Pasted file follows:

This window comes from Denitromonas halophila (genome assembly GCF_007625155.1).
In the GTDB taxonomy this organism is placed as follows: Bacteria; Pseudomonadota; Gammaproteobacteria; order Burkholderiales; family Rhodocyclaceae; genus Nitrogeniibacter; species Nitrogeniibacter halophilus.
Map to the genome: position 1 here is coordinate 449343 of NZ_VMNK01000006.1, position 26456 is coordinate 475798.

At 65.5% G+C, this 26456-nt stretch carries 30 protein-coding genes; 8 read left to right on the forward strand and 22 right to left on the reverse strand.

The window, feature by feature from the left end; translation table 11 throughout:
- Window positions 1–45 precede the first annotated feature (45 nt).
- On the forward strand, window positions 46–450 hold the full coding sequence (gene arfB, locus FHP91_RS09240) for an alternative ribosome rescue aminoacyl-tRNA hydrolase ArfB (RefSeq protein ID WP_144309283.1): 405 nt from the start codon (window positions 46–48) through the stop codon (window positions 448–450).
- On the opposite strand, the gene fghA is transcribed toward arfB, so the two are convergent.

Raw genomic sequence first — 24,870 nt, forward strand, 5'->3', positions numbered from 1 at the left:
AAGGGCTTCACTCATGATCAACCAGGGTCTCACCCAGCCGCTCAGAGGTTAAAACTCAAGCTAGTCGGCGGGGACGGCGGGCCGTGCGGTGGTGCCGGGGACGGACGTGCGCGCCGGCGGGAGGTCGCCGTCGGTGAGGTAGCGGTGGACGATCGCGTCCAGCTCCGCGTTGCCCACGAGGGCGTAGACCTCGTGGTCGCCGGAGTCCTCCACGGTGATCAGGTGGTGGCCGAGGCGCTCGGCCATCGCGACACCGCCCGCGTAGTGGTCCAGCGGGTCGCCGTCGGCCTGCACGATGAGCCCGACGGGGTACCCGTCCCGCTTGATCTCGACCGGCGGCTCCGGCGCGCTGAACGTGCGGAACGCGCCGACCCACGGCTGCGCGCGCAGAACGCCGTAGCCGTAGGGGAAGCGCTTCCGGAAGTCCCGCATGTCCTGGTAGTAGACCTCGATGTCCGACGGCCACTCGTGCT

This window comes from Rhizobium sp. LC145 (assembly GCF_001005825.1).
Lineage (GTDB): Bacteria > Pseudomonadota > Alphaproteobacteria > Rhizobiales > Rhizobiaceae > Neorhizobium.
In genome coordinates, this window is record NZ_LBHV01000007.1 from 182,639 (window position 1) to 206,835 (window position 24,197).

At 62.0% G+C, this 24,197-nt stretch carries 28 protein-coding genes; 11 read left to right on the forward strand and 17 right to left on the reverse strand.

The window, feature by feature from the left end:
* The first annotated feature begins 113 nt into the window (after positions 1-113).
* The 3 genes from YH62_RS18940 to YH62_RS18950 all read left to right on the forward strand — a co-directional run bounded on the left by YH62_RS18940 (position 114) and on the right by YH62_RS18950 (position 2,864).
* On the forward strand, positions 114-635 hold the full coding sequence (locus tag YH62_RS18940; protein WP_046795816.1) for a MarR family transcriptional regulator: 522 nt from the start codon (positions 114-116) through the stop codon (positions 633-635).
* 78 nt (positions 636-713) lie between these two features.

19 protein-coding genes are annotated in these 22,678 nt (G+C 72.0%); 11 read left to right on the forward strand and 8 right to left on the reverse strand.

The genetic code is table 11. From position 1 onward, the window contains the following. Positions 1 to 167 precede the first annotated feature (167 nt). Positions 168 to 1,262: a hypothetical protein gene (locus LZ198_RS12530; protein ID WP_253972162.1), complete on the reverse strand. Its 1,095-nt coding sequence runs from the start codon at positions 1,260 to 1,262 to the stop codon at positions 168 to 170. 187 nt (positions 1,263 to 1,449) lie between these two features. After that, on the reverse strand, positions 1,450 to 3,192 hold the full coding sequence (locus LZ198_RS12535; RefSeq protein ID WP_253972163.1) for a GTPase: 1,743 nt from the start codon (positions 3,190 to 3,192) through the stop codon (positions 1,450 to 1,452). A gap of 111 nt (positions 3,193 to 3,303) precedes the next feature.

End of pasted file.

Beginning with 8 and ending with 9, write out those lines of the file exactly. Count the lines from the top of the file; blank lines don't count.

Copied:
- On the opposite strand, the gene fghA is transcribed toward arfB, so the two are convergent.

Raw genomic sequence first — 24,870 nt, forward strand, 5'->3', positions numbered from 1 at the left: